nltk.metrics package¶
Submodules¶
nltk.metrics.agreement module¶
Implementations of interannotator agreement coefficients surveyed by Artstein and Poesio (2007), InterCoder Agreement for Computational Linguistics.
An agreement coefficient calculates the amount that annotators agreed on label assignments beyond what is expected by chance.
In defining the AnnotationTask class, we use naming conventions similar to the paper’s terminology. There are three types of objects in an annotation task:
the coders (variables “c” and “C”) the items to be annotated (variables “i” and “I”) the potential categories to be assigned (variables “k” and “K”)
Additionally, it is often the case that we don’t want to treat two different labels as complete disagreement, and so the AnnotationTask constructor can also take a distance metric as a final argument. Distance metrics are simply functions that take two arguments, and return a value between 0.0 and 1.0 indicating the distance between them. If not supplied, the default is binary comparison between the arguments.
The simplest way to initialize an AnnotationTask is with a list of triples, each containing a coder’s assignment for one object in the task:
task = AnnotationTask(data=[(‘c1’, ‘1’, ‘v1’),(‘c2’, ‘1’, ‘v1’),…])
Note that the data list needs to contain the same number of triples for each individual coder, containing category values for the same set of items.
Alpha (Krippendorff 1980) Kappa (Cohen 1960) S (Bennet, Albert and Goldstein 1954) Pi (Scott 1955)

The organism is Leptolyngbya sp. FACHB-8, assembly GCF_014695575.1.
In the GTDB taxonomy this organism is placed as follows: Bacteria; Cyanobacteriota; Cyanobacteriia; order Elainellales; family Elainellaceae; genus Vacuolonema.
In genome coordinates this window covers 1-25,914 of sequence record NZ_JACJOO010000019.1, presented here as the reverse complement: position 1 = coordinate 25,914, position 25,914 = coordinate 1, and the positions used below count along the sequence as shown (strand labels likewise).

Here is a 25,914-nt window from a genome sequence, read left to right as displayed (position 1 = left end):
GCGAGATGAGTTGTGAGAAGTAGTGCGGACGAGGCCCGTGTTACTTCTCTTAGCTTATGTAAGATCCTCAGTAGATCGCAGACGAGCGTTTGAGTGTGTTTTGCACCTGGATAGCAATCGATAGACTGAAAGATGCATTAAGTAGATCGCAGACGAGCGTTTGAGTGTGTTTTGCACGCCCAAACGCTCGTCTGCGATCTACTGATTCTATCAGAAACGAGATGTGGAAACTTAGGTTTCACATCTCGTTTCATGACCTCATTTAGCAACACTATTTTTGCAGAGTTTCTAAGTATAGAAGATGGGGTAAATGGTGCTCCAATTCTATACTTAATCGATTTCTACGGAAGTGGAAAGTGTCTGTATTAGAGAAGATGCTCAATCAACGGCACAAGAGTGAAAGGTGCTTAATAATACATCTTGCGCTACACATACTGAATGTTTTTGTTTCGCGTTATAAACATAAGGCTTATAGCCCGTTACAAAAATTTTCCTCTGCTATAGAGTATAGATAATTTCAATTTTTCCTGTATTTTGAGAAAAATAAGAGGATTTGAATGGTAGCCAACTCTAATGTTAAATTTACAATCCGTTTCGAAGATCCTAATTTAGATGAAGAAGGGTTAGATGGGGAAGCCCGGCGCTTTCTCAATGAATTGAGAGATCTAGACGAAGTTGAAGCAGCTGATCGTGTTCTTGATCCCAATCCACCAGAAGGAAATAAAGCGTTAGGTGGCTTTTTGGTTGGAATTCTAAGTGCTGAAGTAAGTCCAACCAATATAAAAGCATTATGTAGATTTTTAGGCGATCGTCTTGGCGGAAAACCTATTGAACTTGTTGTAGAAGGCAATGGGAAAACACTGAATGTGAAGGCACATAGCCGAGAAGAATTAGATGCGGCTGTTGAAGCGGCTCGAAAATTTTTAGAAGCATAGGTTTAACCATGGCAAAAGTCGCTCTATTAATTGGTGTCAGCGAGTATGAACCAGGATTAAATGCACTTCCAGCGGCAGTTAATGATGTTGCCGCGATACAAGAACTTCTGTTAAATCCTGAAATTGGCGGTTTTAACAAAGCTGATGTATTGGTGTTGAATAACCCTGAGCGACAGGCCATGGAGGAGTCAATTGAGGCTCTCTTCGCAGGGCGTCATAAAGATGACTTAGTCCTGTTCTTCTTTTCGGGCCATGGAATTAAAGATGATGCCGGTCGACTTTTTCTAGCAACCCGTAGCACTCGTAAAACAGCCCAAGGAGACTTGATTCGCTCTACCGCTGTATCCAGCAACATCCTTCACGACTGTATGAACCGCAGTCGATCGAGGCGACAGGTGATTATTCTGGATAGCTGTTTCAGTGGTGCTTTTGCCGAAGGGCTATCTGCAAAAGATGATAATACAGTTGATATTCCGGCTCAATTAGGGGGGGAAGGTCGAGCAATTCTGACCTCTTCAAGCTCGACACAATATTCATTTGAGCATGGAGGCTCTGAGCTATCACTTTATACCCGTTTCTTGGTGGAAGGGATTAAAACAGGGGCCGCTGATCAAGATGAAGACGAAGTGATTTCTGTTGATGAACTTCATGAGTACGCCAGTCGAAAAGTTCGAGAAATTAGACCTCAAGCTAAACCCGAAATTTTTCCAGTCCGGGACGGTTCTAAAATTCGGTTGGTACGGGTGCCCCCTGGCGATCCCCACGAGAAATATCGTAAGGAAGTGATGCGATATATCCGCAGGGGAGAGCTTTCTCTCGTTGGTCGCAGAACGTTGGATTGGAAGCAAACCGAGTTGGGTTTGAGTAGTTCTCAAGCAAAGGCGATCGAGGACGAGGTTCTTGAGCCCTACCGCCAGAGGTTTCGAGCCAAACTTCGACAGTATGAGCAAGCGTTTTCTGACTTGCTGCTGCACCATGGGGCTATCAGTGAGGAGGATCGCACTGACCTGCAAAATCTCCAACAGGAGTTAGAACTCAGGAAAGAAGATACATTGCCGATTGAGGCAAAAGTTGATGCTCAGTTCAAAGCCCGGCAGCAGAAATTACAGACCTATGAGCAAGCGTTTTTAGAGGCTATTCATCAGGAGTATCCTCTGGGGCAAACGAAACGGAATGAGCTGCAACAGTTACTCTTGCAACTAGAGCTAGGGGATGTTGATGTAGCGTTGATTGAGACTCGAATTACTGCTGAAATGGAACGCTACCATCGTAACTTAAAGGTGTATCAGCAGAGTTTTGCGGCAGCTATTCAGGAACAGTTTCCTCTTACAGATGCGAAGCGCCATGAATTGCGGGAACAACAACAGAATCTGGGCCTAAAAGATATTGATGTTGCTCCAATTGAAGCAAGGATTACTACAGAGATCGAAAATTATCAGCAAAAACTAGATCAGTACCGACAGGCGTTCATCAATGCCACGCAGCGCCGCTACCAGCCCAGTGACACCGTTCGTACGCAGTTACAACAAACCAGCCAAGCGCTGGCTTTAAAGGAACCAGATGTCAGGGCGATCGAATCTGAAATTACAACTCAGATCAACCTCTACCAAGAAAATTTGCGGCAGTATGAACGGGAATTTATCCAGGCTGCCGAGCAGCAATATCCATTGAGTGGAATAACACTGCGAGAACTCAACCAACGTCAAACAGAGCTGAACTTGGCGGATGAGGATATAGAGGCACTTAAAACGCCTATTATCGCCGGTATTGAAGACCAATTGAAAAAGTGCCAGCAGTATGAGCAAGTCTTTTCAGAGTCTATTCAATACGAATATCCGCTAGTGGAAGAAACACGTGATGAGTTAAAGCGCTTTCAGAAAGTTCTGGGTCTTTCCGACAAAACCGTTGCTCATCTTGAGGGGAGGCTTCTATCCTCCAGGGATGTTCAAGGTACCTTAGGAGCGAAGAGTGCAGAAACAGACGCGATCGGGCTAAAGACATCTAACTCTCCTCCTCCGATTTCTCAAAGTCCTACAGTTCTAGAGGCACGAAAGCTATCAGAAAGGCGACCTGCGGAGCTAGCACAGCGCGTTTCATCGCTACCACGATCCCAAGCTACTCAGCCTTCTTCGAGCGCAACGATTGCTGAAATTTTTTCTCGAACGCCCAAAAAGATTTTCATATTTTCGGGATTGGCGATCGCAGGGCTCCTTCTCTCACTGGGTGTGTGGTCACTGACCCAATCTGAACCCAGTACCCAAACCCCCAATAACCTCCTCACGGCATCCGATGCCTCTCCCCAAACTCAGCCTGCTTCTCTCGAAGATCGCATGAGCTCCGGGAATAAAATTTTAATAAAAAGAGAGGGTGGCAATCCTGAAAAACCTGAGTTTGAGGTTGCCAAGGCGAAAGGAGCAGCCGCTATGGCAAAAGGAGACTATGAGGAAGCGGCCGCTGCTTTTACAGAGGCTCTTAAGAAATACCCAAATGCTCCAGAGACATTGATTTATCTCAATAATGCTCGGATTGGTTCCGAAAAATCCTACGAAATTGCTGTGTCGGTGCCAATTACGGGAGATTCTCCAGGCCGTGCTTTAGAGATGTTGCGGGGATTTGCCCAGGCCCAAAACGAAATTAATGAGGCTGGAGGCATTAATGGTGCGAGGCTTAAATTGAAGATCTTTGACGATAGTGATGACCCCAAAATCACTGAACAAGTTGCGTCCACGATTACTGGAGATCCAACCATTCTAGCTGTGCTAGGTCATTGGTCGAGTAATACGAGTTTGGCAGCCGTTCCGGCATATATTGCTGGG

TODO: Describe handling of multiple coders and missing data
Expected results from the Artstein and Poesio survey paper:
>>> from nltk.metrics.agreement import AnnotationTask >>> import os.path >>> t = AnnotationTask(data=[x.split() for x in open(os.path.join(os.path.dirname(__file__), "artstein_poesio_example.txt"))]) >>> t.avg_Ao() 0.88 >>> t.pi() 0.7995322418977615... >>> t.S() 0.8199999999999998...This would have returned a wrong value (0.0) in @785fb79 as coders are in the wrong order. Subsequently, all values for pi(), S(), and kappa() would have been wrong as they are computed with avg_Ao(). >>> t2 = AnnotationTask(data=[(‘b’,’1’,’stat’),(‘a’,’1’,’stat’)]) >>> t2.avg_Ao() 1.0
The following, of course, also works. >>> t3 = AnnotationTask(data=[(‘a’,’1’,’othr’),(‘b’,’1’,’othr’)]) >>> t3.avg_Ao() 1.0

class
nltk.metrics.agreement.
AnnotationTask
(data=None, distance=<function binary_distance>)[source]¶ Bases:
object
Represents an annotation task, i.e. people assign labels to items.
Notation tries to match notation in Artstein and Poesio (2007).
In general, coders and items can be represented as any hashable object. Integers, for example, are fine, though strings are more readable. Labels must support the distance functions applied to them, so e.g. a stringeditdistance makes no sense if your labels are integers, whereas interval distance needs numeric values. A notable case of this is the MASI metric, which requires Python sets.

Do_Kw_pairwise
(cA, cB, max_distance=1.0)[source]¶ The observed disagreement for the weighted kappa coefficient.

N
(**kwargs)¶ Implements the “nnotation” used in Artstein and Poesio (2007)
@deprecated: Use Nk, Nik or Nck instead

load_array
(array)[source]¶ Load an sequence of annotation results, appending to any data already loaded.
 The argument is a sequence of 3tuples, each representing a coder’s labeling of an item:
(coder,item,label)

nltk.metrics.aline module¶